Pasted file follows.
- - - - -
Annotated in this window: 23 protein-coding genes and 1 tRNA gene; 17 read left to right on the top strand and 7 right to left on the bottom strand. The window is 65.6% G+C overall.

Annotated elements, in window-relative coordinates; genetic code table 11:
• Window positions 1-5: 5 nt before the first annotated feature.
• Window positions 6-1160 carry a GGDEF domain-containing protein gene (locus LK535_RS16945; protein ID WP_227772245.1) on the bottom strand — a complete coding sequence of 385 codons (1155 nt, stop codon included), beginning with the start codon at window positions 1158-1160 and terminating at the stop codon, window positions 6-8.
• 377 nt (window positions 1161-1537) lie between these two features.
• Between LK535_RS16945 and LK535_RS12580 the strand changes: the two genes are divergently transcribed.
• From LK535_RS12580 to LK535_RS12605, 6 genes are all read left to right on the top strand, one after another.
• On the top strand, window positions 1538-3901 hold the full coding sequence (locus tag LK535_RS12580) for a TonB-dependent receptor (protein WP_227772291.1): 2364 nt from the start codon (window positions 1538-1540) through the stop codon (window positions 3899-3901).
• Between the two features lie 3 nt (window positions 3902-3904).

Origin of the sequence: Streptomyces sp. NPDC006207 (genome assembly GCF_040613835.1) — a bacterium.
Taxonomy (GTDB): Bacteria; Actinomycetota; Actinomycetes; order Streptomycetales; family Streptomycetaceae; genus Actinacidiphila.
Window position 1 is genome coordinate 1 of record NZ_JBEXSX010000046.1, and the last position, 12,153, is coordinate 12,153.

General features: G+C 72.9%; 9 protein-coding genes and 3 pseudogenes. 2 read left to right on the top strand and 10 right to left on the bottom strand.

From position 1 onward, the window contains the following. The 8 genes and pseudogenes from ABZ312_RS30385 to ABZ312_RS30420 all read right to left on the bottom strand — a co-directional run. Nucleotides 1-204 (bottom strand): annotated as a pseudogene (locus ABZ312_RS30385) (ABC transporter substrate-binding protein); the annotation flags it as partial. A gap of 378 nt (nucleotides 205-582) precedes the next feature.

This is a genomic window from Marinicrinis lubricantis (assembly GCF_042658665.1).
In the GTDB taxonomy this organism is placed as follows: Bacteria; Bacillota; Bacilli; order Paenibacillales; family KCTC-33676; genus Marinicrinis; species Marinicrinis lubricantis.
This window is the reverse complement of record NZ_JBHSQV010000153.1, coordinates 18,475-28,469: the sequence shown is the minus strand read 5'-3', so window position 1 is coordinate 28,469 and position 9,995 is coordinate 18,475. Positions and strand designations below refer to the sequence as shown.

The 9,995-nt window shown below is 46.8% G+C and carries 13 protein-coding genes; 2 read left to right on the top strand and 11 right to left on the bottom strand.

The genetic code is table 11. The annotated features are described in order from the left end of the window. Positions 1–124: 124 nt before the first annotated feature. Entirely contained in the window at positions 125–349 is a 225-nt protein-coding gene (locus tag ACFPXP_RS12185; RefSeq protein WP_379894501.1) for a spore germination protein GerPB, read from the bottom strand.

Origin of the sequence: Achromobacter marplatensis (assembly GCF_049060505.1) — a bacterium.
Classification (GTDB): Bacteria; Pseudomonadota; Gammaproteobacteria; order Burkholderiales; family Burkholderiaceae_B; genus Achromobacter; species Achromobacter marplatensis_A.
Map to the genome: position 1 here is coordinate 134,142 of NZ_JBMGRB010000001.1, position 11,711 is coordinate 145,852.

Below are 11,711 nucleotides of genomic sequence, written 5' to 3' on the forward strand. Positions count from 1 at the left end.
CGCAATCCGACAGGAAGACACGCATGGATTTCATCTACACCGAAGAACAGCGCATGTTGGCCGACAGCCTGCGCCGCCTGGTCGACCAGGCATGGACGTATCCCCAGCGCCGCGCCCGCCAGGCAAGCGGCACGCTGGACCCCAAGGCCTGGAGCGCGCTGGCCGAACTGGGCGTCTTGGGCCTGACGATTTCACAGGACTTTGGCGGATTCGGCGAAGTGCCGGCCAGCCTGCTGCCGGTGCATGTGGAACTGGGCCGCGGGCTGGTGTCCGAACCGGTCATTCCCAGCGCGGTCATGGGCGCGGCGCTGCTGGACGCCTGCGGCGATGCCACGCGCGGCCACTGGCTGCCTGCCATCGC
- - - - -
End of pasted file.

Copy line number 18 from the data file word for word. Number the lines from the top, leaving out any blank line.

The 9,995-nt window shown below is 46.8% G+C and carries 13 protein-coding genes; 2 read left to right on the top strand and 11 right to left on the bottom strand.